G’day, I'm Glyn Davis, and welcome to the Policy Shop, a place where we think about policy choices.
In the world that we are creating very quickly, we're going to see more and more things that look like science fiction, and fewer and fewer things that look like jobs. Our cars are very quickly going to start driving themselves, which means we're going to need fewer truck drivers. We're going to hook Siri up to Watson and use that to automate a lot of the work that's currently done by customer service reps and trouble shooters and diagnosers, and we're already taking R2D2, painting him orange, and putting him to work carrying shelves around warehouses, which means we need a lot fewer people to be walking up and down those aisles.
What happens to people who simply can't acquire or don't have the skills that are going to be needed in the new economy?
Well what is going to happen to them?
We're going to see much worse income inequality and unless we take some humanitarian actions, the truth is they're going to starve and live in poverty.
Technology is always creating jobs, it's always destroying jobs, but right now the pace is accelerating, it's faster we think than ever before in history, so, as a consequence, we are not creating jobs at the same pace that we need to.
And we ain't seen nothing yet.
The world of work is changing fast. Economists predict that in coming years many traditional jobs and trades will be rendered obsolete - the result of automation and robotics. Some estimates suggested 45 per cent of workers currently perform tasks that will be automated in the near future. As this trend gathers pace, more than half existing jobs will disappear, and in Australia, that means up to five million lost jobs.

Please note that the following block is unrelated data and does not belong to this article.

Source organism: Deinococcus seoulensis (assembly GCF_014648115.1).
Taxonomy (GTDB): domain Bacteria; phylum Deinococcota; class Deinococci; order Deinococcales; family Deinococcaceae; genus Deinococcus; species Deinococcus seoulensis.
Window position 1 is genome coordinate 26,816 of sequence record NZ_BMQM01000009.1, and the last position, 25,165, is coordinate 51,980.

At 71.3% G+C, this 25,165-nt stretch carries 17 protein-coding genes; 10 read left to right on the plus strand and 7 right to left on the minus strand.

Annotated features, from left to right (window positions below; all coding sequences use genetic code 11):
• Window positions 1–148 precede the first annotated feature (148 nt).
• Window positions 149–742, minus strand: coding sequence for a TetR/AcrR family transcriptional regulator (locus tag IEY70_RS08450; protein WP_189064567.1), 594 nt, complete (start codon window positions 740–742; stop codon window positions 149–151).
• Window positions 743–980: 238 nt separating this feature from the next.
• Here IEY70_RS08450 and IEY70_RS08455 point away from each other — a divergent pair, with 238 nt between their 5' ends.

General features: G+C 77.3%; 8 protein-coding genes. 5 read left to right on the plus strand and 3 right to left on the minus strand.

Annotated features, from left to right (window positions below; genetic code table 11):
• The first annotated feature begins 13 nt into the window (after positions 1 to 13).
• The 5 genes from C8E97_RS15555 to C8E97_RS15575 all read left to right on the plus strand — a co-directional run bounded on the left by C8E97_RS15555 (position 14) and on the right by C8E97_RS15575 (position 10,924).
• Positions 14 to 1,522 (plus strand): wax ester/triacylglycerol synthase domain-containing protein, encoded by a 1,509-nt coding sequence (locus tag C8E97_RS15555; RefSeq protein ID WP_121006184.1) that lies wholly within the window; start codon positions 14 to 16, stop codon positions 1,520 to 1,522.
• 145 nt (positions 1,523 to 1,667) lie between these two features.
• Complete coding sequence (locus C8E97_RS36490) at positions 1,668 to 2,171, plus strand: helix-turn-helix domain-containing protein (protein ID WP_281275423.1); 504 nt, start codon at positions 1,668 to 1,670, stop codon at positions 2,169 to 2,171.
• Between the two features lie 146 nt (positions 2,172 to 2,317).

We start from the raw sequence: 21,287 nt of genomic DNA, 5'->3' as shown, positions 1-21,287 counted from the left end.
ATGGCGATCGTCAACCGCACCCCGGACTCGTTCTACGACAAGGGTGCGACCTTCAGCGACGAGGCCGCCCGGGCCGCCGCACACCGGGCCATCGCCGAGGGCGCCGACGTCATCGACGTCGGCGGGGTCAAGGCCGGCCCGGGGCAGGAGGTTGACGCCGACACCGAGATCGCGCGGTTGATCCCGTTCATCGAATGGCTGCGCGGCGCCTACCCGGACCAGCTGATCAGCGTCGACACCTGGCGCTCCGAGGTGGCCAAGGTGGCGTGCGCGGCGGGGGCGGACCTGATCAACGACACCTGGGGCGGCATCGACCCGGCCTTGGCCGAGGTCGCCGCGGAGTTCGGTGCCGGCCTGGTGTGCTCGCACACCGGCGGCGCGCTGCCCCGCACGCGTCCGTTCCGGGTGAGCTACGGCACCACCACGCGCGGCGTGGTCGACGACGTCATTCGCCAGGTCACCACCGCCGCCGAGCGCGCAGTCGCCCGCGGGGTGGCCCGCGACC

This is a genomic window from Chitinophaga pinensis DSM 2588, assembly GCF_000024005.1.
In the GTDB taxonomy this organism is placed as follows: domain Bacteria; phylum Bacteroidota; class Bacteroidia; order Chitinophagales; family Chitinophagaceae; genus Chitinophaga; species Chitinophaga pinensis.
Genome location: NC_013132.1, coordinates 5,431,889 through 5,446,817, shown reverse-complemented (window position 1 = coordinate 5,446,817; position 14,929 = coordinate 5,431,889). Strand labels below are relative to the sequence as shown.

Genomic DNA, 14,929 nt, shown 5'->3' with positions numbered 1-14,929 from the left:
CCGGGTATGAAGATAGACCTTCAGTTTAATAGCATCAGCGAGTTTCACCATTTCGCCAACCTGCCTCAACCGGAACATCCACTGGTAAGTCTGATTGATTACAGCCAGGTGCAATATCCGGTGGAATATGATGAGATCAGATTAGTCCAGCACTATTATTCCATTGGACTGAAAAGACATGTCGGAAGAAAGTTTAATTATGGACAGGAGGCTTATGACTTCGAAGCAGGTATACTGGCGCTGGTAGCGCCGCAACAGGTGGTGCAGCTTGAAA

This is no distant prospect - it's happening now. The long slow decline in manufacturing across Australia sees traditional factory jobs now well below 10 per cent of the workforce. As the last car factories close, there seems little prospect of a revival in manufacturing employment. Automation is now moving into other areas, changing forever the familiar patterns of employment.
So joining us on the line, to discuss what the future of work might look like, is Andrew Charlton. Andrew was a senior economic advisor to the Prime Minister from 2008; he received his Doctorate in Economics from Oxford University, where he studied as a Rhodes Scholar. Andrew is now director at AlphaBeta, a strategic advisory business he co-founded. From Sydney, welcome Andrew.
Good evening Glyn.
Also joining us today on the line is Pippa Malmgren. Pippa served as a financial market advisor to President George W. Bush, and on the National Economic Council from 2001. She's a co-founder of H Robotics which manufactures commercial drones, and she runs DRPM Group which provides institutional investors with advice on politics, policy and geopolitics. From London, welcome Pippa.
Thank you. Thank you for having me.
Pippa, can you explain a little bit about automation and how it's affecting different industries around the world?
Well, automation is simply the process of having machines take over physical functions from human beings. Although these days, artificial intelligence means that it's not just physical functions, it's also computer based sort of filing functions as well. The bottom line is that actually I'm not so sure that automation is a brand new thing. I mean we've been automating when we invented trains, and so that was a more automotive process than going from A to B in a horse and carriage.
But the speed at which automation is occurring, and the breadth of things affected by it, is certainly greater today than ever before.
Andrew your consultancy, AlphaBeta, recently published a report on automation; can you tell us what the report says about how automation is changing the way we work?